ClearML supports also dictionaries as an additional way to define experiment parameters. Therefore you need to make it known by calling a framework function like in the following example code

parameters = task.connect_configuration(
name='regressor selection',
description='set which regressor to run')

Such dictionary appears in the configuration section on the server as well.

dictionary parameters of the experiment


Your dashboard on the ClearML-server gives you an overview on the projects you are working on and shows you a list with the last experiments run. The ‘ClearML Examples’ project includes the examples you will find on the GitHub repository of ClearML.

authors dashboard

cloning & queuing

As the setup provides the user with a lot of example experiments you can directly jump to one of it and gain some experience with the possibilities of the ClearML-server. You can also get a copy of the code I’m referring to available in my GitHub repository.

From my project I open the ‘finance’ task and from the menu on the upper right side I choose ‘Clone’

cloning an experiment

An window will pop up where you can edit the name of the experiment and add an describing text. Once the clone has been created, it becomes part of the experiment list and is in the state ‘draft’ and you can edit the configuration parameter I showed you earlier. I’m going to set all entries of my configuration dictionary to ‘True’ which shall result in creation of 3 types of regressors and visualizing their prediction results.

adapted configuration parameters

Now it is time to add the experiment to a workers queue (I will come shortly to what this is) so it can be processed by an available agent checking this queue periodically. Enqueuing is available in the menu where you have called the clone function.

enqueue an experiment

You will be asked to which queue you want this task to be added. At the beginning there is only the ‘default’ queue as we haven’t created other queues, so I used this.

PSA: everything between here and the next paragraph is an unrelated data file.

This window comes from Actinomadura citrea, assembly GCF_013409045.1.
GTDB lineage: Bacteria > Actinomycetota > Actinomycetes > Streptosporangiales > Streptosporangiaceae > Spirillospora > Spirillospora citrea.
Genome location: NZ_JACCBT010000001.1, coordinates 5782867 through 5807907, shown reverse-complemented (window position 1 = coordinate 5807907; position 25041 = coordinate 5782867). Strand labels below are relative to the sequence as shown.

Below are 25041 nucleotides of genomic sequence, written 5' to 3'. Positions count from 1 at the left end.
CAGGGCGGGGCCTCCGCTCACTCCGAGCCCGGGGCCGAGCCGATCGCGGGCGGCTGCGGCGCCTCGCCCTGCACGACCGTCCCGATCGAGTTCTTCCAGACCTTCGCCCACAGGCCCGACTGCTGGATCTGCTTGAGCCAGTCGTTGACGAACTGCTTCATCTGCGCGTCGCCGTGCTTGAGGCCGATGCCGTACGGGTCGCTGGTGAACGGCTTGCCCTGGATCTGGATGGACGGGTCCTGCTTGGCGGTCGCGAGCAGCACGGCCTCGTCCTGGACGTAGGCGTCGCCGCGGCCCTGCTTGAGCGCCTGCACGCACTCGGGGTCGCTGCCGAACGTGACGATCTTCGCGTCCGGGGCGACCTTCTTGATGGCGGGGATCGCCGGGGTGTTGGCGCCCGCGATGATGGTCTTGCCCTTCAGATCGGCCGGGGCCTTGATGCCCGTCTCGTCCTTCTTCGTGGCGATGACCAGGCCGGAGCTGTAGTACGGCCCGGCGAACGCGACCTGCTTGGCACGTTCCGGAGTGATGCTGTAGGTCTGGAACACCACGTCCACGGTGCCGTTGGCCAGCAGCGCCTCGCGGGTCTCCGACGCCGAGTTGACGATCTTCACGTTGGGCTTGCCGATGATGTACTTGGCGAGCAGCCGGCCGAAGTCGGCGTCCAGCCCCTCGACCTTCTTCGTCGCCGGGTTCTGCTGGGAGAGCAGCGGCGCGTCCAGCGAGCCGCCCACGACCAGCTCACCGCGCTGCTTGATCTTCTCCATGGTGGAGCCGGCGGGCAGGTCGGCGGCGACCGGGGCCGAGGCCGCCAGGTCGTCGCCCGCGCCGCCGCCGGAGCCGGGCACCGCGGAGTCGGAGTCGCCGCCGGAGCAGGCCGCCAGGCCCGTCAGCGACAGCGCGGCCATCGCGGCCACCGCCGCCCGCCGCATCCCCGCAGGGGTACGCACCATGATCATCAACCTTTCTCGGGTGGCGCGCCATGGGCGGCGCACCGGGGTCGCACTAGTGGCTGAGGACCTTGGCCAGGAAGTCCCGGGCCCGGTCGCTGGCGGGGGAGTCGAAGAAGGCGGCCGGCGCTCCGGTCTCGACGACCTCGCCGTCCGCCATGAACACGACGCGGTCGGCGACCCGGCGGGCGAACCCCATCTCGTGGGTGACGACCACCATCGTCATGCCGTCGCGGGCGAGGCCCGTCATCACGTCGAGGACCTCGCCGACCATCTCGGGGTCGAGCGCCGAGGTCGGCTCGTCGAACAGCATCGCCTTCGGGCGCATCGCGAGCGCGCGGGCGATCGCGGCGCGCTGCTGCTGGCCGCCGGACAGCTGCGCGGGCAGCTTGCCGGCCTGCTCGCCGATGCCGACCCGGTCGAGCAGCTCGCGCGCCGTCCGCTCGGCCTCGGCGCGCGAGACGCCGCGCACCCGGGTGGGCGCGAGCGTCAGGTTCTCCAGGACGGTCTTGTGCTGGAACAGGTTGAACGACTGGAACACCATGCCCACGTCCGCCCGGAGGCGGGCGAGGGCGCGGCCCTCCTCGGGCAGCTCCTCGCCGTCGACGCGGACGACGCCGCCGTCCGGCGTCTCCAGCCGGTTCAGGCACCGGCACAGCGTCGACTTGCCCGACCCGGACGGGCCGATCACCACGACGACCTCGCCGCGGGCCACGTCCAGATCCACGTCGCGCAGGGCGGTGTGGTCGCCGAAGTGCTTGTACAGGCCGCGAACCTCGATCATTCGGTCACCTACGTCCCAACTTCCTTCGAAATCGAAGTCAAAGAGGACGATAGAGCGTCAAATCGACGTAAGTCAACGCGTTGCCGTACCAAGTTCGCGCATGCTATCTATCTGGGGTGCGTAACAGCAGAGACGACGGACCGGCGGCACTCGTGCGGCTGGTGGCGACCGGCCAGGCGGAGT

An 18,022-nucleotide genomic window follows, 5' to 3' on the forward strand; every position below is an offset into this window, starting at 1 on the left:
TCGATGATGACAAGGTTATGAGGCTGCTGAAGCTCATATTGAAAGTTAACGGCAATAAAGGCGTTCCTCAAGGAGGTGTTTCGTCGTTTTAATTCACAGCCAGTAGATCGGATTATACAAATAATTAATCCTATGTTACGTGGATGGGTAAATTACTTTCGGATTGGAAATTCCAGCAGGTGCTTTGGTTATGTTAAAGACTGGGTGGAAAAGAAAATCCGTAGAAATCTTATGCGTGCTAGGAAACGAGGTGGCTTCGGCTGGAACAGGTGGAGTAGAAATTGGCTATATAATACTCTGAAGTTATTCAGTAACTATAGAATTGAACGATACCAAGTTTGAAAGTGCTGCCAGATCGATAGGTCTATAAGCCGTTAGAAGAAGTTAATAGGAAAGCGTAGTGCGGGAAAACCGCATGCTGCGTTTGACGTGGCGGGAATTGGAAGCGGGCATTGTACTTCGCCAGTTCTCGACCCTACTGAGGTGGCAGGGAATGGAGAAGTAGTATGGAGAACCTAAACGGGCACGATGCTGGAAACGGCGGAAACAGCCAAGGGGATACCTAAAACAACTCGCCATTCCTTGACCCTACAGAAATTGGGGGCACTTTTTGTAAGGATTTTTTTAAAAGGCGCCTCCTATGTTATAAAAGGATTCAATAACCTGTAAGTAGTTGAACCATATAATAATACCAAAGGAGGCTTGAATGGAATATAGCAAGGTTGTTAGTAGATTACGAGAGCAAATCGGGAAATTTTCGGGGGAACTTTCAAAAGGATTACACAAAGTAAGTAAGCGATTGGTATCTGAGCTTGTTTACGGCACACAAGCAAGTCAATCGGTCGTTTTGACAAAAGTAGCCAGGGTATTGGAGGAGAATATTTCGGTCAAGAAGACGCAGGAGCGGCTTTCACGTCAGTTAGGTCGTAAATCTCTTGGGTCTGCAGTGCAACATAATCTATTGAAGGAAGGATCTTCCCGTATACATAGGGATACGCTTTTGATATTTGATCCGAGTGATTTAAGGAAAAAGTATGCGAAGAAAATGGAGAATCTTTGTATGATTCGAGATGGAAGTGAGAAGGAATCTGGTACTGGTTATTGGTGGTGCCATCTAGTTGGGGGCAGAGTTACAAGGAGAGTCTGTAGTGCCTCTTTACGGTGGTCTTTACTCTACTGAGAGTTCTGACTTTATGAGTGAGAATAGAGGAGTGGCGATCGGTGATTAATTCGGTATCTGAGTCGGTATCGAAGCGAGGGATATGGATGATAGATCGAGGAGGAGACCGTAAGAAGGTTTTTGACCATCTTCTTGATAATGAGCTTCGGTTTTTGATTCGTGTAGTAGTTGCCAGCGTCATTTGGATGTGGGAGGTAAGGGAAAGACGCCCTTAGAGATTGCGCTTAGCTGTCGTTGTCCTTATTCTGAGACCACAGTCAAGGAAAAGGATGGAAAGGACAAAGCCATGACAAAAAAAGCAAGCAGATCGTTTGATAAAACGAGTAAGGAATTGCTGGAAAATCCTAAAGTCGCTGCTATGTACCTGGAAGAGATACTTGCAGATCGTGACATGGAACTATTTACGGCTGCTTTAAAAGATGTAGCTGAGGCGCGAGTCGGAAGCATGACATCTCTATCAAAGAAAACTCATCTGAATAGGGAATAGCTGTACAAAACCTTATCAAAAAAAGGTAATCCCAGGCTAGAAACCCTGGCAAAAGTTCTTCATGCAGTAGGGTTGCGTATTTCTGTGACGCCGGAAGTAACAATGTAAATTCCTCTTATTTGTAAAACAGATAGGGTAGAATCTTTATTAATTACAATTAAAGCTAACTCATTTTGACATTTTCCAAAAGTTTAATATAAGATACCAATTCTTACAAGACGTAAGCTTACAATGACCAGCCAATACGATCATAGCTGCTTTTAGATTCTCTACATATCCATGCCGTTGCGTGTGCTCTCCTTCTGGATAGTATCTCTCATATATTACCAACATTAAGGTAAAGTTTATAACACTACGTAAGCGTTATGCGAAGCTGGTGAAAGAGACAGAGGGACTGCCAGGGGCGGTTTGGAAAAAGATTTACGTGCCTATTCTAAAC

The state of the experiment is switching to ‘pending’ and will sty there until you add an agent to handle the ‘default’ queue.

Agent registration & queues

To run an experiment you need a CPU. The ClearML-server is not providing additional CPU resource to run your Python code of your cloned experiment, as it didn’t for the original experiment you run on your local machine.

Here comes the “Agent” into the game. The agent needs to be installed

and configured on the machine you want it to run. The agent needs an clearml.conf file in your home directory which contains different configuration sections as the one used by the developer.

In case you are going to use a different user account from the one you used during development, you just need to generate additional credentials on the ClearML-server and use them while running the command

You will be asked also to enter your git credentials so the agent will be able to clone the repositories it is going to run.

The clearml.conf file shall be able to be used on any machine / user you want to act as agent. As more machines you add as more parallel execution of tasks (not only cloned once) can be performed.

In case you want to run the agent from an account having already a clearml.conf file created, you will need to edit the configuration and add an agent configuration section to it as described in the documentation.

Finally you need to run the agent tool and provide it parameters like the queue is shall handle, in my case the ‘default’ queue. The agent can be called also without the option to listen on a specific queue but to run an experiment from the server. The supported parameters can be found on the documentation page of This is the command I use to dequeue from the ‘default’ queue by enabling also all GPUs of my system even for this example they are not used:

running agent dequeing a task

Some seconds after starting the agent the enqueued task is been processed. The repository is been fetched, all dependencies are tried to be satisfied by installing the used python packages into an virtual environment and the script is been executed.

As Plotly tries to open a browser which fails for the user I’m using to run the agent, the experiment failed.

failing dequeued experiment due to unsatisfied Plotly dependency

After resetting the failed experiment, adapting the experiment to prevent showing the plot if the task is not running locally, run and clone it, the task finally gets processed :)

cloned experiment re-executed by an agent


In this story I hopefully was able to provide you a short introduction to ClearML.

I just touched the top of the iceberg and there is a lot more to discover like comparing experiments, and more.

Thank you for reading.

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Wasilios Goutas

Written by

Dipl. Ing. Technische Informatik, SW Project Manager, Data Scientist

The Startup

Get smarter at building your thing. Follow to join The Startup’s +8 million monthly readers & +793K followers.

Wasilios Goutas

Written by

Dipl. Ing. Technische Informatik, SW Project Manager, Data Scientist

The Startup

Get smarter at building your thing. Follow to join The Startup’s +8 million monthly readers & +793K followers.